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Heyneke Meyer: Have a little faith, folks

Ken Borland hails from the south coast of KwaZulu-Natal and was educated in the Midlands before going to Joburg in 2004. For a small fee, he'll write or talk about anything and has been a contributor for Reuters, SuperSport, the BBC, various other radio stations around the world, and Midi Olympique. He has covered rugby and cricket World Cups and, even though his own game is a disgrace, numerous golf tournaments. In fact, he took up writing when it became clear he was not going to be actually playing in the big stadiums, no matter how keen he was! When he's not around a sports field somewhere, Ken is invariably in the bush, birdwatching, although the sea and its conchological riches also fascinate him. He is a keen follower of music and movies.

It’s understandable that the country’s rugby fans are getting hot under the collar after the Springboks’ last two defeats, but to assume that coach Heyneke Meyer doesn’t know what he’s doing is way premature. There’s no indication that he won’t build the team in the long term.

Two defeats to the All Blacks and a loss to Australia have shaken South Africans’ confidence in the Springboks, but the truth is coach Heyneke Meyer has presided over one of their better seasons in the Rugby Championship/Tri-Nations tournament.

There have only been six years out of the 17 in the tournament’s history in which South Africa has lost less than three games in a season, and one should not yet condemn Meyer because he has just started on his journey as Springbok coach. Furthermore, he has begun his tenure with the most inexperienced Springbok team since 2004.

That was the year Jake White began his reign in a similar state of rebuilding, and even though he claimed one of South Africa’s three Tri-Nations titles that year, his troubles emerged in 2006, just a year before his World Cup triumph, when public sentiment also turned against him. That was the year the Springboks were humbled 49-0 by Australia in Brisbane, and White only kept his job thanks to a one-point victory over the All Blacks in Rustenburg and a 24-16 triumph over Australia at Ellis Park.

But throughout the turmoil – and as many similar criticisms as Meyer has had to face – White always seemed to have a plan, was steadfast in what he was trying to achieve, and we all know how it all came together in 2007.

So before the mob calls for Meyer to be run out of town, the current coach should be given time to build on the positive signs that have been there this season. He has not faltered in his views, for which he gives reasoned explanations, and has been consistent in selection, so he seems to know what he is doing.

An overseas tour with Tests against Ireland, Scotland and England beckons, and Meyer will have time now whilst the Currie Cup finalists are decided to ponder what changes he needs to make to his squad.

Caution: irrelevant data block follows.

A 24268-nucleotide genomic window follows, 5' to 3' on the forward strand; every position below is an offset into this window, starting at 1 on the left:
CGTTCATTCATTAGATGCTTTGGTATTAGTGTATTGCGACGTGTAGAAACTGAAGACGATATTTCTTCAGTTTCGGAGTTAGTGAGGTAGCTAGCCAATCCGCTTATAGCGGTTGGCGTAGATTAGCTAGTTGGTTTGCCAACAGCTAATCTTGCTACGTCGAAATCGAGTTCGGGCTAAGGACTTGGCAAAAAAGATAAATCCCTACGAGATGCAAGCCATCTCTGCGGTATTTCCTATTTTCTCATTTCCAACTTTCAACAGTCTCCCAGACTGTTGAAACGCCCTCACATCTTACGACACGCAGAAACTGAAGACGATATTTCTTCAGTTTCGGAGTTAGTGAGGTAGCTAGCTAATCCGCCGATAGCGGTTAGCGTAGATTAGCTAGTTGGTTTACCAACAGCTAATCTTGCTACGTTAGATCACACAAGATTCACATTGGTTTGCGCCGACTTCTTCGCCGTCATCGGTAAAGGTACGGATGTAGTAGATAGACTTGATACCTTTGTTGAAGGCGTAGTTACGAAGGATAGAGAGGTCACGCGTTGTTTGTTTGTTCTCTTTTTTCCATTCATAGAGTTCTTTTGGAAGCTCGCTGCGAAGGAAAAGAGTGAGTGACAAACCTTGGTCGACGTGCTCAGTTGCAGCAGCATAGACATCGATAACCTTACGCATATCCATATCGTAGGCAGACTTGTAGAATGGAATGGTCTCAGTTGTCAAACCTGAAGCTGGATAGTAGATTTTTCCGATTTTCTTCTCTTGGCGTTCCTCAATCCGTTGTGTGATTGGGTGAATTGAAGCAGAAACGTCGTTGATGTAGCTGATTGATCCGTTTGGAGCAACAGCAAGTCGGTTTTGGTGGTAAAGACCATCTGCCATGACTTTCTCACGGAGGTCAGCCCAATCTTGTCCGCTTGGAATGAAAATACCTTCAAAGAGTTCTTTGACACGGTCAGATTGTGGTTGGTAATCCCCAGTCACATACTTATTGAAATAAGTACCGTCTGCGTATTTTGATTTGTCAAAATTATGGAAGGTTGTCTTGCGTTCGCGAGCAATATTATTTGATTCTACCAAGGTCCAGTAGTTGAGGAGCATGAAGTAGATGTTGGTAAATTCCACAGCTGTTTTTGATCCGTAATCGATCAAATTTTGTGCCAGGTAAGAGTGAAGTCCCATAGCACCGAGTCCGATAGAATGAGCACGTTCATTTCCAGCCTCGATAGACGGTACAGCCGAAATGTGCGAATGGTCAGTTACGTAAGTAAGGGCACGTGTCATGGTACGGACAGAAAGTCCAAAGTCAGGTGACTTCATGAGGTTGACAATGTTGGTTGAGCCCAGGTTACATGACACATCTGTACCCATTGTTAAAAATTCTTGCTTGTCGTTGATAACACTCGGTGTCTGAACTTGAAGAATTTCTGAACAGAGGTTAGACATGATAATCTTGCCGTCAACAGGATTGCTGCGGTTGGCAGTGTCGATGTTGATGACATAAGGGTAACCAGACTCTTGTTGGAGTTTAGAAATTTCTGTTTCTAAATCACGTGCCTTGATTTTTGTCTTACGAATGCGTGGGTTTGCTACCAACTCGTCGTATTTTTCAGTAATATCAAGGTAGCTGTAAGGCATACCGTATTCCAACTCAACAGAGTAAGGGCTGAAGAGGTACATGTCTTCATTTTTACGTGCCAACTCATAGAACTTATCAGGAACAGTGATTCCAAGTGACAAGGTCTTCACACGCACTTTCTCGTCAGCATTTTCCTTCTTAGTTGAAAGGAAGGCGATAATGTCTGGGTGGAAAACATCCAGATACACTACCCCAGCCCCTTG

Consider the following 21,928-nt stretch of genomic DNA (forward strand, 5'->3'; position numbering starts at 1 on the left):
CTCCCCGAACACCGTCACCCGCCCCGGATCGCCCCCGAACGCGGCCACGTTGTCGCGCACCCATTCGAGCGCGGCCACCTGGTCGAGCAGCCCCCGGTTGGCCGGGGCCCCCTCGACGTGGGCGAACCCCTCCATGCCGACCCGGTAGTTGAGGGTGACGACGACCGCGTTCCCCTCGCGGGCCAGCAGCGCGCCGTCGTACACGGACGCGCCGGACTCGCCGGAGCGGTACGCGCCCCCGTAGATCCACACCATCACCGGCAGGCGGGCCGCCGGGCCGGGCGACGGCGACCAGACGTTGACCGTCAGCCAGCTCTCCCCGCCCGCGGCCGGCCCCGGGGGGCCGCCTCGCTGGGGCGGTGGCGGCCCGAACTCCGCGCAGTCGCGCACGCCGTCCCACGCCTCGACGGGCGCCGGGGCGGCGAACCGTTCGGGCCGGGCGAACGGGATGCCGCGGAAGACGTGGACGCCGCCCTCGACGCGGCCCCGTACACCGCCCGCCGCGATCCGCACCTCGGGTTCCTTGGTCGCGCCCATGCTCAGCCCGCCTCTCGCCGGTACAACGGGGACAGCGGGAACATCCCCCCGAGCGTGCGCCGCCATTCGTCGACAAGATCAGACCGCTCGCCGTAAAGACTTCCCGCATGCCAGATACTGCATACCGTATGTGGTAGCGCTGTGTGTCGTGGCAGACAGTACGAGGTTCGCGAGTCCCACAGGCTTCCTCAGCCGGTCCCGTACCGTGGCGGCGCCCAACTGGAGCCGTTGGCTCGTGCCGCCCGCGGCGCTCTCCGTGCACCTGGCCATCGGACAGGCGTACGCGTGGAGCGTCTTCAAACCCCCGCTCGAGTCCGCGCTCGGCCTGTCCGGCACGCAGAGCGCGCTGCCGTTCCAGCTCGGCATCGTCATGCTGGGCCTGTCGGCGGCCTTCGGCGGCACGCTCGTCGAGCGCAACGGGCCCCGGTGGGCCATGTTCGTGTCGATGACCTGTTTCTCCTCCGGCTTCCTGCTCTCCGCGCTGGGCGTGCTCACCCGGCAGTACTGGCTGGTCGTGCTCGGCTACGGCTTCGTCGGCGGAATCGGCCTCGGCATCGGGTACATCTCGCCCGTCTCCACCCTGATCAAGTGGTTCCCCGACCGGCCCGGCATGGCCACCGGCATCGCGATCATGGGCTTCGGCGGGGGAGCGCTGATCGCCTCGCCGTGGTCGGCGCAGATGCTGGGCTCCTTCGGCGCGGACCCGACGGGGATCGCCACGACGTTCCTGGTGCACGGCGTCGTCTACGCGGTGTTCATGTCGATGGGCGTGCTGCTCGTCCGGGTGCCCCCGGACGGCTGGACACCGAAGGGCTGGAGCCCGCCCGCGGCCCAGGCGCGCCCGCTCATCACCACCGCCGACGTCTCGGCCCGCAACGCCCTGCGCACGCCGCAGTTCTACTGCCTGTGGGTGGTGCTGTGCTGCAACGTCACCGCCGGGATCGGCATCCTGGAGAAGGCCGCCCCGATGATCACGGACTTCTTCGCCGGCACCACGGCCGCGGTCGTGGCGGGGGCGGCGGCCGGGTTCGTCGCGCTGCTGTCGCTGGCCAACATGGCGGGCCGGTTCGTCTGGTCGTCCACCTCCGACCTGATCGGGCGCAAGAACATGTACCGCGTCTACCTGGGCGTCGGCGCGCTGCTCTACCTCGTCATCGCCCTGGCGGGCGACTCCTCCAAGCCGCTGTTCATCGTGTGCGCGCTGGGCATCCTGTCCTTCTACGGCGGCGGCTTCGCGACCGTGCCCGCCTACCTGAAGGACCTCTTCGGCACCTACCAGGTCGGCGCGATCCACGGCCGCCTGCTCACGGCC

The 30-man squad that was involved in the home Rugby Championship Tests should all be having visas organised for Great Britain and Ireland, save for those that are injured like Johan Goosen, Jacques Potgieter and Frans Steyn, and perhaps CJ van der Linde, who at 32 years old probably isn’t an option for the long-term future.

Whatever other selections he makes, the debate will be all about what Meyer does at flyhalf. With Goosen ruled out for six months after knee ligament surgery, it would be a major surprise if Morne Steyn did not return.

The fact is that he will have had a break; he is the only flyhalf in contention who has experience of British conditions and the fields are likely to be heavy, prompting a kicking game; all these are factors in Steyn’s favour.

Elton Jantjies took the first steps of what should be a long international career at Loftus and Soccer City, but his experience is largely limited to mild winter days on the Highveld or summer in New Zealand, a far cry from the rain and snow that can be expected in Dublin, Edinburgh and London in November.

It is also clear after his man-of-the-match performance for the Sharks against Griquas on Friday night that Pat Lambie has a part to play at flyhalf in the future, and it would be fantastic if Meyer could throw him into the mix in that position at some stage next month.

But what makes building for the future tough for the coach is that winning against the Northern Hemisphere sides is a non-negotiable. Losing to the All Blacks is understandable, defeat by the Wallabies is infuriating, but losing to the likes of Scotland could be career-limiting.

The main area of concern is in the backline with JP Pietersen, in such inspirational form before his unfortunate hand injury, an obvious and vital returnee now that he is back in action.

Impressive Lions centre Lionel Mapoe is in line to travel as a replacement for Frans Steyn, while Bulls flank Arno Botha stepped in for Potgieter when he strained his groin during the week’s training ahead of the All Blacks’ game.

Meyer has already spoken of the faith he has in his current pack, and they can make another big step forward in Britain, where the conditions mean there is huge importance is placed in the set-pieces.

The unit will be kept together to grow as a whole, with hooker Chiliboy Ralepelle probably making a return and abrasive Sharks loose forward Jean Deysel perhaps gaining a recall.

For the Meyer game plan to work, the key factor is forward dominance, and the coach certainly has the makings of a dominant pack in place, judging by the showings up front against the Wallabies and All Blacks.

The potential is there, and hopefully the strategy put in place will be the right one to see off Ireland, Scotland and England. DM


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